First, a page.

A real-world study published in Blood Cancer Journal found that infections were common within the first 60 days after receiving chimeric antigen receptor (CAR) T-cell therapy in patients with diffuse large B-cell lymphoma (DLBLC); however, infections were not associated with increased mortality.
The study included 60 consecutive patients with relapsed/refractory DLBCL who received U.S. Food and Drug Administration-approved CD19 CAR T-cells at Memorial Sloan Kettering Cancer Center between January 2018 and June 2019. Median patient age at the time of infusion was 63 years (range, 19.5-85.9 years), and 35 patients (58%) had de novo DLBCL. Patients received a median of four prior lines of treatment, and 16 (26.7%) underwent prior hematopoietic cell transplantation. Researchers reported the incidence, risk factors, and management of infections during the first year after CAR T-cell treatment.
A total of 101 infectious events were observed, including 25 mild, 51 moderate, 23 severe, one life-threatening, and one fatal infection. Bacteria were the most common causative pathogens, especially during the first 30 days post-infusion. At one-year post-infusion, the cumulative incidence of overall, bacterial, severe bacterial, viral, and fungal infection was 63.3%, 57.2%, 29.6%, 44.7%, and 4.0%, respectively.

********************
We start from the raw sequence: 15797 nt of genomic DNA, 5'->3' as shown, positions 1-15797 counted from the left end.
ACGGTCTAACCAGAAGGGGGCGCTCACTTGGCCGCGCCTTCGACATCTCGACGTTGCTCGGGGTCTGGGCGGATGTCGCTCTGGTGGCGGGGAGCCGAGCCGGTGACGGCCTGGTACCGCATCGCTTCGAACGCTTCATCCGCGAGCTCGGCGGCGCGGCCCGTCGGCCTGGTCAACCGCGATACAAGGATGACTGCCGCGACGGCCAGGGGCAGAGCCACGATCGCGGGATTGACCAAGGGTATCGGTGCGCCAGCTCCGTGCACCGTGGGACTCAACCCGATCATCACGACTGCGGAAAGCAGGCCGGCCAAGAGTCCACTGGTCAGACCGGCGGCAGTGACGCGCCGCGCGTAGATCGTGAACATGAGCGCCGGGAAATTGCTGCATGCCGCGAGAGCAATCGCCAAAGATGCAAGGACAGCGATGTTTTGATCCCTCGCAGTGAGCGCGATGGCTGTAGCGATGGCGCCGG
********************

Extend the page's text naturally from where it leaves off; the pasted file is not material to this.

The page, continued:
Cytokine release syndrome (CRS) was observed in 48 patients (80%) at a median onset of two days after CAR T-cell infusion (range, 0-11 days). Immune effector cell‐associated neurotoxicity syndrome (ICANS) was observed in 24 patients (40%) at a median onset of five days post-infusion; grade ≥3 ICANS occurred in 13 patients. Use of systemic corticosteroids for the management of CRS or ICANS was associated with an increased risk of infections and prolonged admission.
Risk factors for severe bacterial infection included impaired performance status and history of infections within 30 days prior to CAR T-cell therapy. One death occurred related to influenza pneumonia. There was no association between infectious complications and mortality risk in CAR T-cell-treated patients, per univariate cox regression.
“The patterns of infection in our cohort were similar to the findings from previous reports,” the researchers noted. “The mechanism of infection in these patients is complex and multifactorial. Appropriate infection prophylaxis in these patients remains to be determined, and prospective clinical trials are warranted.”